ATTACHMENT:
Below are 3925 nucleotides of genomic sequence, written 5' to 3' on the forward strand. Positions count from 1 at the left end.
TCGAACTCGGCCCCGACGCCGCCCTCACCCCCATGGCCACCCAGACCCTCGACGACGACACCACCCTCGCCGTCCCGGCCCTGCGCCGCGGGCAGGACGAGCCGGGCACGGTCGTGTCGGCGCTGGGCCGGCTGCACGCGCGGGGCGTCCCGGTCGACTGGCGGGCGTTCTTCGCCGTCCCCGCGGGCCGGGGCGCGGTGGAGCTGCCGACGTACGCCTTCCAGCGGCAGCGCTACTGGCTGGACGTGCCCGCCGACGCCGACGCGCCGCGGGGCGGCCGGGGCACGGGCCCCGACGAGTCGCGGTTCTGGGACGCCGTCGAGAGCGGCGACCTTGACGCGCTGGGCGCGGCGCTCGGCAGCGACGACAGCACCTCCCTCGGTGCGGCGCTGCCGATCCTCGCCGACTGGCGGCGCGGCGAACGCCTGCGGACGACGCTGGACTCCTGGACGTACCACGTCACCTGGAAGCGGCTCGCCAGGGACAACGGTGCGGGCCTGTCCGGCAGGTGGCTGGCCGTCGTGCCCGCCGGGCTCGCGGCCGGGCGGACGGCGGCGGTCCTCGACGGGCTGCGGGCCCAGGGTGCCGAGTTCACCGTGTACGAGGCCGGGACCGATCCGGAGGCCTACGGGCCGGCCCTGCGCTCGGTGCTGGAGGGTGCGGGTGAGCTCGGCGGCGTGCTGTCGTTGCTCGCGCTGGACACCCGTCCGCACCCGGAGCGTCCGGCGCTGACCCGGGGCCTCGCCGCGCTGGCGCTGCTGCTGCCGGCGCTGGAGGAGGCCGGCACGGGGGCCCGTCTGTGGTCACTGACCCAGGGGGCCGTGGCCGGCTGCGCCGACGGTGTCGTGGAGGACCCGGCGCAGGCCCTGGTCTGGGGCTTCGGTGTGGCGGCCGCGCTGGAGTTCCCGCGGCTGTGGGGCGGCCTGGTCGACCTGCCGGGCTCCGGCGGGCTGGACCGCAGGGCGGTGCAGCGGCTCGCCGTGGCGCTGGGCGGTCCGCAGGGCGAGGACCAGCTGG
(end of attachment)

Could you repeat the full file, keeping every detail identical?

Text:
Below are 3925 nucleotides of genomic sequence, written 5' to 3' on the forward strand. Positions count from 1 at the left end.
TCGAACTCGGCCCCGACGCCGCCCTCACCCCCATGGCCACCCAGACCCTCGACGACGACACCACCCTCGCCGTCCCGGCCCTGCGCCGCGGGCAGGACGAGCCGGGCACGGTCGTGTCGGCGCTGGGCCGGCTGCACGCGCGGGGCGTCCCGGTCGACTGGCGGGCGTTCTTCGCCGTCCCCGCGGGCCGGGGCGCGGTGGAGCTGCCGACGTACGCCTTCCAGCGGCAGCGCTACTGGCTGGACGTGCCCGCCGACGCCGACGCGCCGCGGGGCGGCCGGGGCACGGGCCCCGACGAGTCGCGGTTCTGGGACGCCGTCGAGAGCGGCGACCTTGACGCGCTGGGCGCGGCGCTCGGCAGCGACGACAGCACCTCCCTCGGTGCGGCGCTGCCGATCCTCGCCGACTGGCGGCGCGGCGAACGCCTGCGGACGACGCTGGACTCCTGGACGTACCACGTCACCTGGAAGCGGCTCGCCAGGGACAACGGTGCGGGCCTGTCCGGCAGGTGGCTGGCCGTCGTGCCCGCCGGGCTCGCGGCCGGGCGGACGGCGGCGGTCCTCGACGGGCTGCGGGCCCAGGGTGCCGAGTTCACCGTGTACGAGGCCGGGACCGATCCGGAGGCCTACGGGCCGGCCCTGCGCTCGGTGCTGGAGGGTGCGGGTGAGCTCGGCGGCGTGCTGTCGTTGCTCGCGCTGGACACCCGTCCGCACCCGGAGCGTCCGGCGCTGACCCGGGGCCTCGCCGCGCTGGCGCTGCTGCTGCCGGCGCTGGAGGAGGCCGGCACGGGGGCCCGTCTGTGGTCACTGACCCAGGGGGCCGTGGCCGGCTGCGCCGACGGTGTCGTGGAGGACCCGGCGCAGGCCCTGGTCTGGGGCTTCGGTGTGGCGGCCGCGCTGGAGTTCCCGCGGCTGTGGGGCGGCCTGGTCGACCTGCCGGGCTCCGGCGGGCTGGACCGCAGGGCGGTGCAGCGGCTCGCCGTGGCGCTGGGCGGTCCGCAGGGCGAGGACCAGCTGG